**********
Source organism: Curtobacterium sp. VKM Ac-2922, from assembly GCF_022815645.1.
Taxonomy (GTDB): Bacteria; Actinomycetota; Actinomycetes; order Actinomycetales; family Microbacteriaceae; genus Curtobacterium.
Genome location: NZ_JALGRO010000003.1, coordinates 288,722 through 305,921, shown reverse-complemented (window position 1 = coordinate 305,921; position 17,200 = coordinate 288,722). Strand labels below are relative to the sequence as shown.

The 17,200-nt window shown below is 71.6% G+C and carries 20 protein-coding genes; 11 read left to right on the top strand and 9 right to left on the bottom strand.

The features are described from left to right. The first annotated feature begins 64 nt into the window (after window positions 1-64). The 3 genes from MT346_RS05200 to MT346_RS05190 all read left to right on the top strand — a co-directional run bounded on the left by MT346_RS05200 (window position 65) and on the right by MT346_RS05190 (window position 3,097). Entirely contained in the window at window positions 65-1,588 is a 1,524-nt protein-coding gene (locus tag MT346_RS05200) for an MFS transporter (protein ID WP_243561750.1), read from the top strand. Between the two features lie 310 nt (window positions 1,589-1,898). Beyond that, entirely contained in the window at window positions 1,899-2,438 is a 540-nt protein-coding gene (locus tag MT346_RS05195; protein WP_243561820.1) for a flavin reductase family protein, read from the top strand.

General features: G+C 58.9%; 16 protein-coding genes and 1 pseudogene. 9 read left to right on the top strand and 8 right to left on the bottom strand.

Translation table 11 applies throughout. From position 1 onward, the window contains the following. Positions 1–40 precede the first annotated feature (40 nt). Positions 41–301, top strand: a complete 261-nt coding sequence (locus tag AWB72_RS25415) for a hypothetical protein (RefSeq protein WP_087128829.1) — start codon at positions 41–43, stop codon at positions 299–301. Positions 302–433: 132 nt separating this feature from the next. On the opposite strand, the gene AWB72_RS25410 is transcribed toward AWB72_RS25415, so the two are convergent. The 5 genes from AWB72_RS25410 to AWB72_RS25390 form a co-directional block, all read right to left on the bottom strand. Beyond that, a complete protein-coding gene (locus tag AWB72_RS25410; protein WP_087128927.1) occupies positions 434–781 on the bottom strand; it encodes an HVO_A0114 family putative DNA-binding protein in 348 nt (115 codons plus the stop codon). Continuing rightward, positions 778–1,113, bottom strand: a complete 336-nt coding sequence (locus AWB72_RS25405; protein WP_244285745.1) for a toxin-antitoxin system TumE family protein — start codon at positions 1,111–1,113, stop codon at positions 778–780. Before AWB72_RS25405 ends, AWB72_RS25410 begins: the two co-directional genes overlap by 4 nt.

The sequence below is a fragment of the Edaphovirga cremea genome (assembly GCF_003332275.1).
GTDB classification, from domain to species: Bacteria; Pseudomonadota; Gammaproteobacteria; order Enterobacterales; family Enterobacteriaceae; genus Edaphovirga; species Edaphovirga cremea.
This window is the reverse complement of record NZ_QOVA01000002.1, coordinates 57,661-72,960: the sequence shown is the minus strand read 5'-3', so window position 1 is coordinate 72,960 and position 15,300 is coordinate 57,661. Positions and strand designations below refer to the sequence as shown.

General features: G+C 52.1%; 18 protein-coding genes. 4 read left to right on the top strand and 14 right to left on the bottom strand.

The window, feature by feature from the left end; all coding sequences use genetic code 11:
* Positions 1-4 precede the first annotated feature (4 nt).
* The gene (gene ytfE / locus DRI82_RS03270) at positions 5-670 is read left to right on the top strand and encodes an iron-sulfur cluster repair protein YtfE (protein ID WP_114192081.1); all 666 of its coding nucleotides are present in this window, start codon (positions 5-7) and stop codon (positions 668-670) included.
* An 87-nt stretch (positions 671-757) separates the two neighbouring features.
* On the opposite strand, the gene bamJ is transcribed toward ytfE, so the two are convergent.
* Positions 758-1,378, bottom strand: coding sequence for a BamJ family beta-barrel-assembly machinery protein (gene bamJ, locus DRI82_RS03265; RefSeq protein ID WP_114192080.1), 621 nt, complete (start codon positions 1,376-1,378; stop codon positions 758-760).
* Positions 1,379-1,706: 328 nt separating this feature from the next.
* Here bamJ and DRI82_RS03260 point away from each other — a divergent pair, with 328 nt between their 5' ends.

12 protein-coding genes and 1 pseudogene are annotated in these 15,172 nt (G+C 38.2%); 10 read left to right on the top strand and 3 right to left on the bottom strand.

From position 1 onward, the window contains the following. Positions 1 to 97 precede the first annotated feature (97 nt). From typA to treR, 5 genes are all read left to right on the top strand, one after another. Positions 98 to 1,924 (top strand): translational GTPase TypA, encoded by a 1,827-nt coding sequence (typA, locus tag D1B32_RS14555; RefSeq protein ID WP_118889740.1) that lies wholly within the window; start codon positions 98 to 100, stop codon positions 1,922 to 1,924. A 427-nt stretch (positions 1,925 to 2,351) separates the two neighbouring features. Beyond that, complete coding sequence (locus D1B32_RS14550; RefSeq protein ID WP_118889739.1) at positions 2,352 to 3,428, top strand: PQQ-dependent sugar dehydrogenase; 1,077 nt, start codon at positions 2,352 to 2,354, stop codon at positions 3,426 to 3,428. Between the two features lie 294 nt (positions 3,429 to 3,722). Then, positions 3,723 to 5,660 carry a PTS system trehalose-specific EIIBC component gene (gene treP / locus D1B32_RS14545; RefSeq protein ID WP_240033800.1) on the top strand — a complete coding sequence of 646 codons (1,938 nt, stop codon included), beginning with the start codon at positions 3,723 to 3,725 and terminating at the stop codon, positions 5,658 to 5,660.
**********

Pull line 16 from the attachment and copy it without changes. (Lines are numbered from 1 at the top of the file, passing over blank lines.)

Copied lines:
* On the opposite strand, the gene bamJ is transcribed toward ytfE, so the two are convergent.